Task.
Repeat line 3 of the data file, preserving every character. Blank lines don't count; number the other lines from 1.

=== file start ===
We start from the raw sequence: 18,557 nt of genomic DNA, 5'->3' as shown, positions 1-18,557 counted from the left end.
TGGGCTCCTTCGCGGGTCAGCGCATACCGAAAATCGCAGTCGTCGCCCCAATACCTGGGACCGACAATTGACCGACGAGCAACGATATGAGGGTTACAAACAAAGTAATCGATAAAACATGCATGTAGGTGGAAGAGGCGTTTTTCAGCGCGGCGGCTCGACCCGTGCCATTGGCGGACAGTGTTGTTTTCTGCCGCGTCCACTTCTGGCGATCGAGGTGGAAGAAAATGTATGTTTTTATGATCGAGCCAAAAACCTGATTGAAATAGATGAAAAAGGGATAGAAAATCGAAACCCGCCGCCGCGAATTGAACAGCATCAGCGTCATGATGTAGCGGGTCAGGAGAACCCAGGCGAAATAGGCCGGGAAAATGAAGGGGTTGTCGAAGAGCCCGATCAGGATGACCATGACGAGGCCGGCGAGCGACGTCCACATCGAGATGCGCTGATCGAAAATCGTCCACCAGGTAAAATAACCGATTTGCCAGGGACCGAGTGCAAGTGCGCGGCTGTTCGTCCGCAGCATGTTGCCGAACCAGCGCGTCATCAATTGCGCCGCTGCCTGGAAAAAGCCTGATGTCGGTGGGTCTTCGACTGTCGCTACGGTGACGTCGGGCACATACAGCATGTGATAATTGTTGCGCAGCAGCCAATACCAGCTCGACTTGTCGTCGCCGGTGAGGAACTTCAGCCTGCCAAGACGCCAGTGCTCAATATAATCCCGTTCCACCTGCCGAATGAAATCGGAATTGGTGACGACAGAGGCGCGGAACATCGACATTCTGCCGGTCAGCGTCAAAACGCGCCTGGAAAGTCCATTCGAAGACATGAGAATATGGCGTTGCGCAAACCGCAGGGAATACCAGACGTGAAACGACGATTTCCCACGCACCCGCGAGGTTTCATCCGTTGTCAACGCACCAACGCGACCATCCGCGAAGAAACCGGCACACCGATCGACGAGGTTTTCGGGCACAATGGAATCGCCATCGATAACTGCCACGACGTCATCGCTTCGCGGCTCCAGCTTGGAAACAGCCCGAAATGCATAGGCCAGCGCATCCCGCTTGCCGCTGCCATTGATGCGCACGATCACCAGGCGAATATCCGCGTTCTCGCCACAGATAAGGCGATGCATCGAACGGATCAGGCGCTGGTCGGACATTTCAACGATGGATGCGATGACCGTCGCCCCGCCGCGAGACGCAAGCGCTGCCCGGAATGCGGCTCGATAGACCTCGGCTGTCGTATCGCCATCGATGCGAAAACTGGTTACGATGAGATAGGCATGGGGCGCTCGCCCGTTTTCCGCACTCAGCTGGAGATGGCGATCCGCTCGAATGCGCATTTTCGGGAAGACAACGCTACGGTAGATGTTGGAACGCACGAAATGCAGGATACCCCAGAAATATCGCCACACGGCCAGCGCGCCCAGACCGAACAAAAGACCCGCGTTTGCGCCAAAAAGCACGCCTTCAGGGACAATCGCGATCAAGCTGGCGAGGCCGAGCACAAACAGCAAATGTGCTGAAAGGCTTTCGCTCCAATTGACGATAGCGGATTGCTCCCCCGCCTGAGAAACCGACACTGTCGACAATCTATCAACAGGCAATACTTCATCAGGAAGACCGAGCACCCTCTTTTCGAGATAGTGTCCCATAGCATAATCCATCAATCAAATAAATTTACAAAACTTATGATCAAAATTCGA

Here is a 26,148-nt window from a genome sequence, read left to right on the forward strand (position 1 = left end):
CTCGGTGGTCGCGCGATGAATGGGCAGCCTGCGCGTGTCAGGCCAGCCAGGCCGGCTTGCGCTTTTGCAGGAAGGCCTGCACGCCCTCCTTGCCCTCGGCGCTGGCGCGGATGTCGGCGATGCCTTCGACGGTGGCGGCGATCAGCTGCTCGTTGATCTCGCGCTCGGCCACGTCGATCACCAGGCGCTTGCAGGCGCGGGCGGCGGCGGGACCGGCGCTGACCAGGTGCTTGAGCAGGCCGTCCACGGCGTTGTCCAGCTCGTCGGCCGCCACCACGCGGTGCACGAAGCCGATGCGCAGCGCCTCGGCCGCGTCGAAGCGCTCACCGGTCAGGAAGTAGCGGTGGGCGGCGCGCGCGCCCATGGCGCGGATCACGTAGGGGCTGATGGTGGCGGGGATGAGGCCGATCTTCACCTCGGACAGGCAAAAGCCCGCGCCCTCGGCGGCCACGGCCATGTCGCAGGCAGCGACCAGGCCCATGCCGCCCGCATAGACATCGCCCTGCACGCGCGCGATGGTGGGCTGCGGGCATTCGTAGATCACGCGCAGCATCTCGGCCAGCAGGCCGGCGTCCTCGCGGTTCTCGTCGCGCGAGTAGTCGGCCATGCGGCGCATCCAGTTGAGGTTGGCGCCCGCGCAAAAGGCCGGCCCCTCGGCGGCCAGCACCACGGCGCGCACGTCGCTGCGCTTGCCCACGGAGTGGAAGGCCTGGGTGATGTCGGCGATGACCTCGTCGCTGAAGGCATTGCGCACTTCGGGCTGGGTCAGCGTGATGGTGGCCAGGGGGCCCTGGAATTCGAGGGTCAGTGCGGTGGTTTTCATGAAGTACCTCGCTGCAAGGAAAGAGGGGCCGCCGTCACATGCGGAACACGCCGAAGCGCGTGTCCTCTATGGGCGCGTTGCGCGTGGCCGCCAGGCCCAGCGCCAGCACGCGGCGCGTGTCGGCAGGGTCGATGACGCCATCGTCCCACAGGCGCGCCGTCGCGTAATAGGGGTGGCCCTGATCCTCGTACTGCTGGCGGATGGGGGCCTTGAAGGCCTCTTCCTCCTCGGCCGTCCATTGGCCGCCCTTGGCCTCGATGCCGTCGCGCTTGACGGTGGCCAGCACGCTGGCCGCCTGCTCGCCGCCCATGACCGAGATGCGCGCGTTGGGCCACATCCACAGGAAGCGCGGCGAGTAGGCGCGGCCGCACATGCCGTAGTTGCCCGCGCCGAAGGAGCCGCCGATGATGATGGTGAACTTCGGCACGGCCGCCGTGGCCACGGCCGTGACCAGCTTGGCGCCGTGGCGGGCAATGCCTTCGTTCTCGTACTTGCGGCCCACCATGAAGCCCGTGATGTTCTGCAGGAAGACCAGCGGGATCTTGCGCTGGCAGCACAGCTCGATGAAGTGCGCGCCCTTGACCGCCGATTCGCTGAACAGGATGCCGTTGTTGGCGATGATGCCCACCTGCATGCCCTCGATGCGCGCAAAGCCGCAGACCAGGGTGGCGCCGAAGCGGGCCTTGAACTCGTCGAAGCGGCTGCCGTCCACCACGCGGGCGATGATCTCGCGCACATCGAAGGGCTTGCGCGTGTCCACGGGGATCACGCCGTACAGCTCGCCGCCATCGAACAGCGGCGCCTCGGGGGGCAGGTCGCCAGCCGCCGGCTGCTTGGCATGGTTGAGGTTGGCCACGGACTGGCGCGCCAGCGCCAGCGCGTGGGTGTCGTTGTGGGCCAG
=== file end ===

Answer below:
Here is a 26,148-nt window from a genome sequence, read left to right on the forward strand (position 1 = left end):